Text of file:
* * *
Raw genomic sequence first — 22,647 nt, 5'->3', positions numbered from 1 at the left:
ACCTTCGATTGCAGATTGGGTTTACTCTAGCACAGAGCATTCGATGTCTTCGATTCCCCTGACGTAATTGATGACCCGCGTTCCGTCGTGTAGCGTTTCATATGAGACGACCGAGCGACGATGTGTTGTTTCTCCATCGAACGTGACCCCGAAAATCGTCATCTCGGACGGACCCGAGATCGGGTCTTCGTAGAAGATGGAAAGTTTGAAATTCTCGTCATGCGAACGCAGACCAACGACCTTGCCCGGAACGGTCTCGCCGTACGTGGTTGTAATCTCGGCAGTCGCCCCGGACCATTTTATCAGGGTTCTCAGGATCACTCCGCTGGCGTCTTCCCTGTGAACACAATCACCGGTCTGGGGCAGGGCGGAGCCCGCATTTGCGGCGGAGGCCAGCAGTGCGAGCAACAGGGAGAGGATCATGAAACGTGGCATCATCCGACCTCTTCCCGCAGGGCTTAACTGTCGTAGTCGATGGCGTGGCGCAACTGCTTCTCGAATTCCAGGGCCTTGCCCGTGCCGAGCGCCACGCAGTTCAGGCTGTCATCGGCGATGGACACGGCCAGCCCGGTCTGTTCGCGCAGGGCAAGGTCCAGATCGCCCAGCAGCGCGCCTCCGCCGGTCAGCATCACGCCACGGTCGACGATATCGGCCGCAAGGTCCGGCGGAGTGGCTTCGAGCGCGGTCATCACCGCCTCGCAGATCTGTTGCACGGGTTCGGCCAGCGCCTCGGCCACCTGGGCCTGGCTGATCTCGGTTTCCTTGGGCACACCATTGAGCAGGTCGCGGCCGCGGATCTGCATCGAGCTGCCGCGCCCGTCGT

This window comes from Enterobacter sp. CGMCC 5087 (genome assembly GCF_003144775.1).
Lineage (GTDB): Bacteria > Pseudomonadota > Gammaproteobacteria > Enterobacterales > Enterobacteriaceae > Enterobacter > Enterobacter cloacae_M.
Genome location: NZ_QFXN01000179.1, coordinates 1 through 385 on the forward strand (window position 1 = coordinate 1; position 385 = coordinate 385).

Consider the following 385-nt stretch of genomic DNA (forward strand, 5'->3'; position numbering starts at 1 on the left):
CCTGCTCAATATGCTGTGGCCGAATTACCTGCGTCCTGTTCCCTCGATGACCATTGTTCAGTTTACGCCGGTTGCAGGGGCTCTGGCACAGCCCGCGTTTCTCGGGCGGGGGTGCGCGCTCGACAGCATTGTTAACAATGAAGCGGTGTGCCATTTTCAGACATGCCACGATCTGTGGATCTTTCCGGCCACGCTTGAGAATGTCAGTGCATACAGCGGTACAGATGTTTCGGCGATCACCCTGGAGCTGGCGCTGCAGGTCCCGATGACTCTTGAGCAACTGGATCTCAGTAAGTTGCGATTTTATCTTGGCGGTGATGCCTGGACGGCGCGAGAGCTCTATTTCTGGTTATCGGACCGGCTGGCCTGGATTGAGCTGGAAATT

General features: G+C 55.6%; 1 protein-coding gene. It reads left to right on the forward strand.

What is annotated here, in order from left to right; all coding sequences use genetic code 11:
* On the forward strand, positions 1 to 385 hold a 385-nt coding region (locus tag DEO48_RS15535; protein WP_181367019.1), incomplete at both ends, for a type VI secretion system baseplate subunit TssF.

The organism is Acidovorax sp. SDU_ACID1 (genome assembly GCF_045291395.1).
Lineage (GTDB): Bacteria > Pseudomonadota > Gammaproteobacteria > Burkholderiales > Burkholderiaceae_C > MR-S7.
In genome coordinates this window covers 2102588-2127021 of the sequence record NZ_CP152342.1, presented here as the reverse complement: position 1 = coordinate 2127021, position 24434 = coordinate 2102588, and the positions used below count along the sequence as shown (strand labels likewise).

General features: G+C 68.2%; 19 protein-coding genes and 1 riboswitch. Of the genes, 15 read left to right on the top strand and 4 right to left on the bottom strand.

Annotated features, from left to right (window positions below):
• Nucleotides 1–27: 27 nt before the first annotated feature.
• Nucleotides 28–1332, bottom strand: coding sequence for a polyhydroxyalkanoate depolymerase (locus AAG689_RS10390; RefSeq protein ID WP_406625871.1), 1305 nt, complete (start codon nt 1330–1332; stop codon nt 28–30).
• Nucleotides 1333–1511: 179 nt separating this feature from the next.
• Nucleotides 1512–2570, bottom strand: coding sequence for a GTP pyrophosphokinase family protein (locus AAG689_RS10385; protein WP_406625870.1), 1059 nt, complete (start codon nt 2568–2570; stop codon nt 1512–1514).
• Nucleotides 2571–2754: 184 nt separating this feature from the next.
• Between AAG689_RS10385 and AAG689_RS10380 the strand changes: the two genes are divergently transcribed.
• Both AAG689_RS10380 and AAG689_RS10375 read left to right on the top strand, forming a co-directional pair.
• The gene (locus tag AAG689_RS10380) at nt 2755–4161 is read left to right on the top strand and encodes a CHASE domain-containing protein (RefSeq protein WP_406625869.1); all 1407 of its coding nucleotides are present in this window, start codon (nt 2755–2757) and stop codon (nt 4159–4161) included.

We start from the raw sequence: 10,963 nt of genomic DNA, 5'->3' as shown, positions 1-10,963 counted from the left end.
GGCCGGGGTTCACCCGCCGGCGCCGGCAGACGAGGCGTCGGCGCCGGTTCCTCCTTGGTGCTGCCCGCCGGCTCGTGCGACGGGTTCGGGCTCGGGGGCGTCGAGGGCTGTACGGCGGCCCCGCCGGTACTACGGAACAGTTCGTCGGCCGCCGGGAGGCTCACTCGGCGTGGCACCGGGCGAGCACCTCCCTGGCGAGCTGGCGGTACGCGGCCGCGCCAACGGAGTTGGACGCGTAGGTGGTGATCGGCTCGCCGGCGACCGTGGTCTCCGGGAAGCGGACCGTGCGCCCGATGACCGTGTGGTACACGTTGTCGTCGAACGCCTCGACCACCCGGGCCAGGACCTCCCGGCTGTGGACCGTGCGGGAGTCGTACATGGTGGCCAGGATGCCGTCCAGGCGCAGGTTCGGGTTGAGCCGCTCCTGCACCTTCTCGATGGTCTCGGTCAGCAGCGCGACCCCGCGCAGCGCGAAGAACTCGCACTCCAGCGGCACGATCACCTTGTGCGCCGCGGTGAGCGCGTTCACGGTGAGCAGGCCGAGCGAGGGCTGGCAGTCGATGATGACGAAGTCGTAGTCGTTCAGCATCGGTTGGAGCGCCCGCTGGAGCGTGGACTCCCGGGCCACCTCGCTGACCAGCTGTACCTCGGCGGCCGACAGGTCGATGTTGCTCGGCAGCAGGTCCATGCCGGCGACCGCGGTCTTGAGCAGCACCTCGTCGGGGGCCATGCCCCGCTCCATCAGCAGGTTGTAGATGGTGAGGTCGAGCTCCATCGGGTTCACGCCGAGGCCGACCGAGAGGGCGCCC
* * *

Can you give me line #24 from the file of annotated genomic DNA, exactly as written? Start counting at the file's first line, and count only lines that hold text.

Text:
We start from the raw sequence: 10,963 nt of genomic DNA, 5'->3' as shown, positions 1-10,963 counted from the left end.